Because light is an electromagnetic wave, it is emitted and absorbed by electric charges. For an electric charge to emit light it must move—in fact, the charge must accelerate. For an electric charge to absorb light it must also move—it must also accelerate. However, there are many materials that do not have mobile electric charges. For example, while all electric insulators have electric charges in them, those electric charges can't move long distances. The electric charges in many electric insulators can't even move enough to absorb light and the light simply passes right through them. They are transparent.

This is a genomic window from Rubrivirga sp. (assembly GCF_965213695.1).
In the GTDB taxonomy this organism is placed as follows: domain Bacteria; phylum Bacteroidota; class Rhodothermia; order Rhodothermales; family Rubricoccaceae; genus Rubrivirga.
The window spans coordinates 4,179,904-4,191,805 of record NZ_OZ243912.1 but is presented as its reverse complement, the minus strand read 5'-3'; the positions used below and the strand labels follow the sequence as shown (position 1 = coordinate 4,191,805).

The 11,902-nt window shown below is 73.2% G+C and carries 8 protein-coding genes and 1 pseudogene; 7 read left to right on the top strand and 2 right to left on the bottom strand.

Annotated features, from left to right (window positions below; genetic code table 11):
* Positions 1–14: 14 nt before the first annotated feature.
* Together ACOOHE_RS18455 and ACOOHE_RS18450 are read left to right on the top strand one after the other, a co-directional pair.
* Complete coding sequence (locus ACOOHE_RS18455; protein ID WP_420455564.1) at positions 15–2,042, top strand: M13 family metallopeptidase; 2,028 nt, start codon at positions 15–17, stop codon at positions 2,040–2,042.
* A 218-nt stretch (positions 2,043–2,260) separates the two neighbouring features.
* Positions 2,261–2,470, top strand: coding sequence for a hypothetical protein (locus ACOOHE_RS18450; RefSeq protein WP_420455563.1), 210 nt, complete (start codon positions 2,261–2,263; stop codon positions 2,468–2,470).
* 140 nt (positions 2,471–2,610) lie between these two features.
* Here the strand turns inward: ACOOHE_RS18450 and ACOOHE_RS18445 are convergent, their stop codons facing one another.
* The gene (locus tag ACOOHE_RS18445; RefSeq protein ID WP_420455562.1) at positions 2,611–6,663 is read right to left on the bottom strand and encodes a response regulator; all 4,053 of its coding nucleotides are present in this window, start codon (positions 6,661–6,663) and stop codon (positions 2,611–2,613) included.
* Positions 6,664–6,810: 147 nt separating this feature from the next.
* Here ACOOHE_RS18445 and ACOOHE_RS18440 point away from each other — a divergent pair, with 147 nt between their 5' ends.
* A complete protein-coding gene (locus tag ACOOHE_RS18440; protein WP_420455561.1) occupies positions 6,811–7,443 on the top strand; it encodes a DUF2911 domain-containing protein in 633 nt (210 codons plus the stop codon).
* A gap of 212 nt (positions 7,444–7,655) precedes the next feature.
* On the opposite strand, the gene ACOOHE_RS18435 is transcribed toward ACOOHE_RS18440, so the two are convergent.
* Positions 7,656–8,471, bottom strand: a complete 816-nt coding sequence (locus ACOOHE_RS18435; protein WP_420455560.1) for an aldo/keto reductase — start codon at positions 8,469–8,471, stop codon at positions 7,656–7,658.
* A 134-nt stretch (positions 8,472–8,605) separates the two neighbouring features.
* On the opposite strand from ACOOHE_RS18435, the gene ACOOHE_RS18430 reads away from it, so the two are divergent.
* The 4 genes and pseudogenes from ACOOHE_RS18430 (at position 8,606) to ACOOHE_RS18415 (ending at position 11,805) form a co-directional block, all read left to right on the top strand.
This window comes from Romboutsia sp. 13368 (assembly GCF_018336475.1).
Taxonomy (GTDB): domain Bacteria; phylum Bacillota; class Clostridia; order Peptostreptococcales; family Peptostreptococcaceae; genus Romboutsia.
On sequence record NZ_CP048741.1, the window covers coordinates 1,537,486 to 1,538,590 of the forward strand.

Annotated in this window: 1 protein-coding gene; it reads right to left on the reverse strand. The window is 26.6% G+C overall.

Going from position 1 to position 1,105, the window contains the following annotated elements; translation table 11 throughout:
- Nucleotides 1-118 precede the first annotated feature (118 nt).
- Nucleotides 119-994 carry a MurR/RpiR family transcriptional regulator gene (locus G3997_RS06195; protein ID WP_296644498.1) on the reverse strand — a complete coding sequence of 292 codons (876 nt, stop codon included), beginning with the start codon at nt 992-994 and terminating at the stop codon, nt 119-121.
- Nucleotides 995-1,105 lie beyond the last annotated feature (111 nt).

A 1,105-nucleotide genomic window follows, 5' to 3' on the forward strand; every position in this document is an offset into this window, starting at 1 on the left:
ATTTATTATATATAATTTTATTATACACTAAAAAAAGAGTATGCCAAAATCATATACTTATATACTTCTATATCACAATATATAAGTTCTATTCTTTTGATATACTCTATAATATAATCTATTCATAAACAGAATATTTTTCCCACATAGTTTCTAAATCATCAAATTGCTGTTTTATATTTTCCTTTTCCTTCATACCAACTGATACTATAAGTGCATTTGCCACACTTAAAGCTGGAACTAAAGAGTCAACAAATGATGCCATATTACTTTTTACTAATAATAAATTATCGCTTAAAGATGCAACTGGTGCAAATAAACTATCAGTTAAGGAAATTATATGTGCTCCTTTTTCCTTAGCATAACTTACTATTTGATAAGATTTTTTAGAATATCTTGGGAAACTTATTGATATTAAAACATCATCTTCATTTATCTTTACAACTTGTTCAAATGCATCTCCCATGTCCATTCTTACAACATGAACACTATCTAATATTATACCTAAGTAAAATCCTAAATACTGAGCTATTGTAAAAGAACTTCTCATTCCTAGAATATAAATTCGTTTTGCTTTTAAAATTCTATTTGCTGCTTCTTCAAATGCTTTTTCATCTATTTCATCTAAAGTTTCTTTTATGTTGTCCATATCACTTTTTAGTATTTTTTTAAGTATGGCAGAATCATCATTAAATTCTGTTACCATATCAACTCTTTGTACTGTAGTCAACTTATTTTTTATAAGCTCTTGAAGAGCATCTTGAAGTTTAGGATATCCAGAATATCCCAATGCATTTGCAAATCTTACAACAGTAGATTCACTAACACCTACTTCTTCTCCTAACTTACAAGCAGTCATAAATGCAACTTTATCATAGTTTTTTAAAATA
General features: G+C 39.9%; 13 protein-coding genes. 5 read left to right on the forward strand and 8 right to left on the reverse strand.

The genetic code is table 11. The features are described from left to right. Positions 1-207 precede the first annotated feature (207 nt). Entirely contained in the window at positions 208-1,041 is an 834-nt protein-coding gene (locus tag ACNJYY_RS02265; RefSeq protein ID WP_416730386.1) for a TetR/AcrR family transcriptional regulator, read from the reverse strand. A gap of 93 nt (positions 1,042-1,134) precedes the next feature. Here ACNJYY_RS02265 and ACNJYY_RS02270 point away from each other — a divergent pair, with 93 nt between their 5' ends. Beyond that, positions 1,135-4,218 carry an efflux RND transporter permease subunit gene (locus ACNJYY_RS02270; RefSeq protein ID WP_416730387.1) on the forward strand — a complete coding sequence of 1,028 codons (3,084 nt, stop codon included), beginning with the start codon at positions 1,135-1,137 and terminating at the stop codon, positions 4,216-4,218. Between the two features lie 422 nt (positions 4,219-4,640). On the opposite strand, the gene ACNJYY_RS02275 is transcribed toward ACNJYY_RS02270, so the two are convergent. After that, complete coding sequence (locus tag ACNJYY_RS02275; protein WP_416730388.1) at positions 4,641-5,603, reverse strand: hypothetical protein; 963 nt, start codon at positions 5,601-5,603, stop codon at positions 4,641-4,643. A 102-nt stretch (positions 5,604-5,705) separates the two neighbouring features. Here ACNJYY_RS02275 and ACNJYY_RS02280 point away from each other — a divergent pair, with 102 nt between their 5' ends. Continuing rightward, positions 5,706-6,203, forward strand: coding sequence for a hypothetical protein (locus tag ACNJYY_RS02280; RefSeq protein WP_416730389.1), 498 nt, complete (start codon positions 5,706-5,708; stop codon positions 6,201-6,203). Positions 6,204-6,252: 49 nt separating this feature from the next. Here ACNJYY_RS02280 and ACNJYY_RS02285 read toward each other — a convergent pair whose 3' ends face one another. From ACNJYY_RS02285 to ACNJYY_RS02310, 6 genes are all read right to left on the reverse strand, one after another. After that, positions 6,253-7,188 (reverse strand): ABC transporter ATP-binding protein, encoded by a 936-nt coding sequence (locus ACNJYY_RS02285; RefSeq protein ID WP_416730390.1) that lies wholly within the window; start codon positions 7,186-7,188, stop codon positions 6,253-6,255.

I would expect that certain black light sources would cause tanning with only modest burning while other black light sources would cause burning with only modest tanning. Black light—also known as ultraviolet light—consists of very energetic light particles. The particles or photons of ultraviolet light contain enough energy to break chemical bonds and rearrange molecules. When you're exposed to such energetic light, it causes damage to molecules in your skin cells and your skin may respond by darkening in the process we call "tanning." But ultraviolet light is a general term that covers a broad range of wavelengths and photon energies. Long wavelength/low energy ultraviolet light tends to cause tanning while short wavelength/high energy ultraviolet light tends to cause burning—it directly kills cells. But these differences aren't sharp and any ultraviolet light will cause some amount of skin damage.